Clubs in League One and League Two have voted to introduce a salary cap, “effectively immediately.”
Under the agreed proposal, clubs in England’s third tier, League One, will be allowed to spend up to $3.25 million (£2.5 million) per season on player salaries, while League Two sides will be limited at $2 million (£1.5 million).
The salary cap is, at least in theory, expected to create greater sustainability for lower-division clubs after a number of sides recently relegated from the Premier League and/or the Championship have endured great financial hardship and, in some cases, received hefty punishments for failing to maintain certain financial standards.
According to Sky Sports, discussions about a potential salary cap began back in March, prior to the shutdown, and canceling of the remainder, of the League One and League Two seasons due to COVID-19.
When calculating total salary spending, the salary cap will include not only weekly wages paid to players, but also bonuses, agent fees and image rights, among other mechanisms by which clubs have spent and — again, in far too many cases — lost hundreds of thousands, if not millions, of dollars in recent years.
Per the English Football League, “any contract entered into on or prior to today’s vote will be capped at an agreed divisional average until that contract expires,” meaning clubs will not be forced to immediately shed contracts in order to comply with the newly implemented rule.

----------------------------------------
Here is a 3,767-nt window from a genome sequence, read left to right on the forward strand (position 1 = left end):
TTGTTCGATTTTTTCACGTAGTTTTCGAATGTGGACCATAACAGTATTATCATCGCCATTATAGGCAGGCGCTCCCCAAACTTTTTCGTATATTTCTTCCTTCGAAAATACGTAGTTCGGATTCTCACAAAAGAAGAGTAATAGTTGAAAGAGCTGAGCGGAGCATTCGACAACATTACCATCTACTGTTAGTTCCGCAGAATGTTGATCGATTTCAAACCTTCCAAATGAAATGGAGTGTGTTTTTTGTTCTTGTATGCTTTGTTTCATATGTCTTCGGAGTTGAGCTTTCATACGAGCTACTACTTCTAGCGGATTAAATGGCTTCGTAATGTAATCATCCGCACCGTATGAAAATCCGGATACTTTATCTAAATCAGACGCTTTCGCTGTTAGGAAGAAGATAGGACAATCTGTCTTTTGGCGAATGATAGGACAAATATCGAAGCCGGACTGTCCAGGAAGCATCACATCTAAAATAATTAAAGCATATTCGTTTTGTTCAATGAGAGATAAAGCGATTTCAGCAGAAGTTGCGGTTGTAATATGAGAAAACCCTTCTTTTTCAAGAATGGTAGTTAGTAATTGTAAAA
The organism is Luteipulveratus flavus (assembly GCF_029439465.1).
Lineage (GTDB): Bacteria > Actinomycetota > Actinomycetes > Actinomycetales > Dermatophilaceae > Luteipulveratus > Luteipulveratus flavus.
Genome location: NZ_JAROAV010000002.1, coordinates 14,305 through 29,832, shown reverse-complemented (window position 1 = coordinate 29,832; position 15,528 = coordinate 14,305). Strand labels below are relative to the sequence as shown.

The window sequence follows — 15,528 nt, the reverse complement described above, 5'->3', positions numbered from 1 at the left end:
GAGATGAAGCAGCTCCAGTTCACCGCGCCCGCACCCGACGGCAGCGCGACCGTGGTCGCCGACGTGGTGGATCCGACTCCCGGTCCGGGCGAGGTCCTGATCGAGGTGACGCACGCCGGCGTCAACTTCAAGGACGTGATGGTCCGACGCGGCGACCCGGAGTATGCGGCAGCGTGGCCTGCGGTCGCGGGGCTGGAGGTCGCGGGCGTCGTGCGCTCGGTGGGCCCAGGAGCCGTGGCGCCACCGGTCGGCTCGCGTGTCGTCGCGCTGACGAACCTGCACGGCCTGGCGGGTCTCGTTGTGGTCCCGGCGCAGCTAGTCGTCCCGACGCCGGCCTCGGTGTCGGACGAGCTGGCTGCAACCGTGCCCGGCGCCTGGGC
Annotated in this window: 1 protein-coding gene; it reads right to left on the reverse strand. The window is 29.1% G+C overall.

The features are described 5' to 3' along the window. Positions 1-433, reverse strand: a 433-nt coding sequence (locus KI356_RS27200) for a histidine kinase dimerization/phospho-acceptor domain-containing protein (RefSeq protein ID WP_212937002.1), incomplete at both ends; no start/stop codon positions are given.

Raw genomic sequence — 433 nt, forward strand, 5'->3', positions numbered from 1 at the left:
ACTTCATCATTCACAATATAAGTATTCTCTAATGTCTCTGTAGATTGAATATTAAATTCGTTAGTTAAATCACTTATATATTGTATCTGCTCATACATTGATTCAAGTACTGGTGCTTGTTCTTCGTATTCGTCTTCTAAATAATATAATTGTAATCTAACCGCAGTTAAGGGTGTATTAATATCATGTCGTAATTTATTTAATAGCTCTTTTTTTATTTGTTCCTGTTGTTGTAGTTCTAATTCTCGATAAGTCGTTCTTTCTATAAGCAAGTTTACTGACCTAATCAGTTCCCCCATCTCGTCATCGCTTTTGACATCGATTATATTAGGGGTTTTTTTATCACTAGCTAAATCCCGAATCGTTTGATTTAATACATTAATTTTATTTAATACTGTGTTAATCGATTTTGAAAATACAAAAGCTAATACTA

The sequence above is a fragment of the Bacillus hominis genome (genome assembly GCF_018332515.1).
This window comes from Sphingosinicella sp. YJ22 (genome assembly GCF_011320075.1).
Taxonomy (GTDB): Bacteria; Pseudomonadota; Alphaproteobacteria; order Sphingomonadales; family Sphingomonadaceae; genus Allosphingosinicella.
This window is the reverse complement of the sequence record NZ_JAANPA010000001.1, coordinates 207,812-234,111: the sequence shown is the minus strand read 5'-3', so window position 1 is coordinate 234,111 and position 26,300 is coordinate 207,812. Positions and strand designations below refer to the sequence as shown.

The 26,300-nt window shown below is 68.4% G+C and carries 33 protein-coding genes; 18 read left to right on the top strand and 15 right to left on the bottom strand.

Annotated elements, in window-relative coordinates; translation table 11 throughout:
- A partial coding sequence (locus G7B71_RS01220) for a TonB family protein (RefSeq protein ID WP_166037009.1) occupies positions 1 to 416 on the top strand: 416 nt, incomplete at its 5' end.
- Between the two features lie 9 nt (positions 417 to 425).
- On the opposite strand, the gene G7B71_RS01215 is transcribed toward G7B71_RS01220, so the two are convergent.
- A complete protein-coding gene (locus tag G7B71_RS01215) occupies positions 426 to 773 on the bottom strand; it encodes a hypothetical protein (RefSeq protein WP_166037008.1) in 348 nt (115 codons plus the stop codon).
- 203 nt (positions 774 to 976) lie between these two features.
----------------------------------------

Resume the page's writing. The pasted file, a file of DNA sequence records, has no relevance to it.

From the EFL’s statement, which can be read in full here, released shortly after the vote:
“The term ‘salary cap’ is an emotive one, creating the impression of a restrictive measure but we are clear in our view that this is neither the objective nor the likely effect of these changes to EFL Regulations. The financial impact of COVID-19 will be profound for EFL Clubs and today’s vote will help ensure Clubs cannot extend themselves to the point that could cause financial instability.
“Over the last two weeks the discussions amongst Clubs in both Leagues One and Two have been healthy and constructive, allowing us to reach a clear consensus today and I am pleased that the Clubs have determined to adopt the new approach. We will now work with all Clubs, the PFA and, where appropriate, other stakeholders to implement the new rules and continue our efforts to bring long-term sustainability to the EFL.“